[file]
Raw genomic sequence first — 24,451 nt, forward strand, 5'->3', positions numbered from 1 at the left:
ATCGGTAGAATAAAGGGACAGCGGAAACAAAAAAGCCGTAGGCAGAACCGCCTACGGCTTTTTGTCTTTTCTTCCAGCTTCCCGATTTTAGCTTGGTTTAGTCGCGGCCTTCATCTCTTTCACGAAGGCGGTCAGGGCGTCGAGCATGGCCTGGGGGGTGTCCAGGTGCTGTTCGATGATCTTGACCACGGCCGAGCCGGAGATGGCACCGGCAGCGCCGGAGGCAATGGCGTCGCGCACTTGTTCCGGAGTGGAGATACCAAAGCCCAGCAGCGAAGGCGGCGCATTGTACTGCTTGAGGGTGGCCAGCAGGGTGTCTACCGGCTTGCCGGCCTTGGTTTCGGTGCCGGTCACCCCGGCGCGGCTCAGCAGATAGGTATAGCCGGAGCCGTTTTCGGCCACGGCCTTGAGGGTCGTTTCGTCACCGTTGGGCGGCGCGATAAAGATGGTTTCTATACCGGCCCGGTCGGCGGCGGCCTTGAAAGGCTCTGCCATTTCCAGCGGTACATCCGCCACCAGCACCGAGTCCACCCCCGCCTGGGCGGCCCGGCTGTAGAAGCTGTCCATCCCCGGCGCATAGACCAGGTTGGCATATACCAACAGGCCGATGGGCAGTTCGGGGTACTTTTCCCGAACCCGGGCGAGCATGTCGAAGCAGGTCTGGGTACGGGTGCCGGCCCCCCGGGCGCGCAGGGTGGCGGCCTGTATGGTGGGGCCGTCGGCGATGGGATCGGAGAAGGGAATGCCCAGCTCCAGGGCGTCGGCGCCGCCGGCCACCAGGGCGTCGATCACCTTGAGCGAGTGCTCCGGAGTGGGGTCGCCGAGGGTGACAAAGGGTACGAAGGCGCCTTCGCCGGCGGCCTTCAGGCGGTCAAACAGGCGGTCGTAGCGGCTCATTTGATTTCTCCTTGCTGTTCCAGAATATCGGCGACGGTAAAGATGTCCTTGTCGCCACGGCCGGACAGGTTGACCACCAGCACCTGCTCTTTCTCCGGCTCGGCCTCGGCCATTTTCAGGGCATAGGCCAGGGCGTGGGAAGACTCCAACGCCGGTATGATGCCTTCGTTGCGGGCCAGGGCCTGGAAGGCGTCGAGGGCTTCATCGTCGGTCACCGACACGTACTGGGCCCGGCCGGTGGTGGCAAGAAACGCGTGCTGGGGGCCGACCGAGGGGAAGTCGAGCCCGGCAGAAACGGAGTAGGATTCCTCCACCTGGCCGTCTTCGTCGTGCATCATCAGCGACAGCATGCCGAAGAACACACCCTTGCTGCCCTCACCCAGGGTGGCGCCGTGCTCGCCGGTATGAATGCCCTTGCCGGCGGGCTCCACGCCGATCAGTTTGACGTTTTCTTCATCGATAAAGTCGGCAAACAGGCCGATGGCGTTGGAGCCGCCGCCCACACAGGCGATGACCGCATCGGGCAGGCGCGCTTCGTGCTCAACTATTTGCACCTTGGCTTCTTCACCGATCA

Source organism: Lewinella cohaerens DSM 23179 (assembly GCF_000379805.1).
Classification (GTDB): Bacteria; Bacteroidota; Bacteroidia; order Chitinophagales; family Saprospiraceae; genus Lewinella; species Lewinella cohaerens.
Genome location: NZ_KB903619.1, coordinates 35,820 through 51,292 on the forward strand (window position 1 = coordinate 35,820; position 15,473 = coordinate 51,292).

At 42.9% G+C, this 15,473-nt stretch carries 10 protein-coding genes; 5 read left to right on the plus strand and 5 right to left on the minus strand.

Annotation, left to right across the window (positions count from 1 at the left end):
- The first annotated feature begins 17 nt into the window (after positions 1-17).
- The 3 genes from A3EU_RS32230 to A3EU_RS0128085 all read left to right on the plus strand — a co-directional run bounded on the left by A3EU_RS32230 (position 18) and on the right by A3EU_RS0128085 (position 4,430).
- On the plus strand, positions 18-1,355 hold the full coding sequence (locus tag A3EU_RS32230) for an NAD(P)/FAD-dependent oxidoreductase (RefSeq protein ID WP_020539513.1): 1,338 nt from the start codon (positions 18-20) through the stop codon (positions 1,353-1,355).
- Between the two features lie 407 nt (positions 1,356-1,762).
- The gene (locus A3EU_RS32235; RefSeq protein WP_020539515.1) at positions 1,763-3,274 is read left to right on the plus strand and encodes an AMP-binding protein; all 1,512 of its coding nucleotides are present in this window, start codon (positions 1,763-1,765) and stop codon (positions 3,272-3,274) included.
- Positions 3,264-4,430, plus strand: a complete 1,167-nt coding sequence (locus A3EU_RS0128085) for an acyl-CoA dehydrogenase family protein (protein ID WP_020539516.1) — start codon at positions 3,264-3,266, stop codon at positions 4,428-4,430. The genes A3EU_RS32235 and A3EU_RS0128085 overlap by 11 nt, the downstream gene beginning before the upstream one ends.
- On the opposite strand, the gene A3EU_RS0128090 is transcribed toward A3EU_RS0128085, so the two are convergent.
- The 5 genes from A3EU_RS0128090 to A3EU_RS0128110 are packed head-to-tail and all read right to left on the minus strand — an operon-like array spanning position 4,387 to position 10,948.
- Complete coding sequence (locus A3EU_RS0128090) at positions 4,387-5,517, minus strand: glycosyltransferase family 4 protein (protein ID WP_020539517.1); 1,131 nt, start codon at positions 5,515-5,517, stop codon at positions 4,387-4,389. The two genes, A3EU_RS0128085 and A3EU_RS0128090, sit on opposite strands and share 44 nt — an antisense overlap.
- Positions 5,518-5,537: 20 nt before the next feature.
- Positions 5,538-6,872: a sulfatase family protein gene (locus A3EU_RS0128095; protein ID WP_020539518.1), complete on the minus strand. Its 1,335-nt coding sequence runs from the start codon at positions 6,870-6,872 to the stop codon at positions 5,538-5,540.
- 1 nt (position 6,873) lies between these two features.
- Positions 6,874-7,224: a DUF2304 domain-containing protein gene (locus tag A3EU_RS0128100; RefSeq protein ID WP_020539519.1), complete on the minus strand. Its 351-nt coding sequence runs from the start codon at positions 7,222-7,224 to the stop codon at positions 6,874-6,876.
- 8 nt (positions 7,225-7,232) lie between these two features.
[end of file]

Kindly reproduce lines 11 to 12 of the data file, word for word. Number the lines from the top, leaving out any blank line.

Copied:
- Between the two features lie 407 nt (positions 1,356-1,762).
- The gene (locus A3EU_RS32235; RefSeq protein WP_020539515.1) at positions 1,763-3,274 is read left to right on the plus strand and encodes an AMP-binding protein; all 1,512 of its coding nucleotides are present in this window, start codon (positions 1,763-1,765) and stop codon (positions 3,272-3,274) included.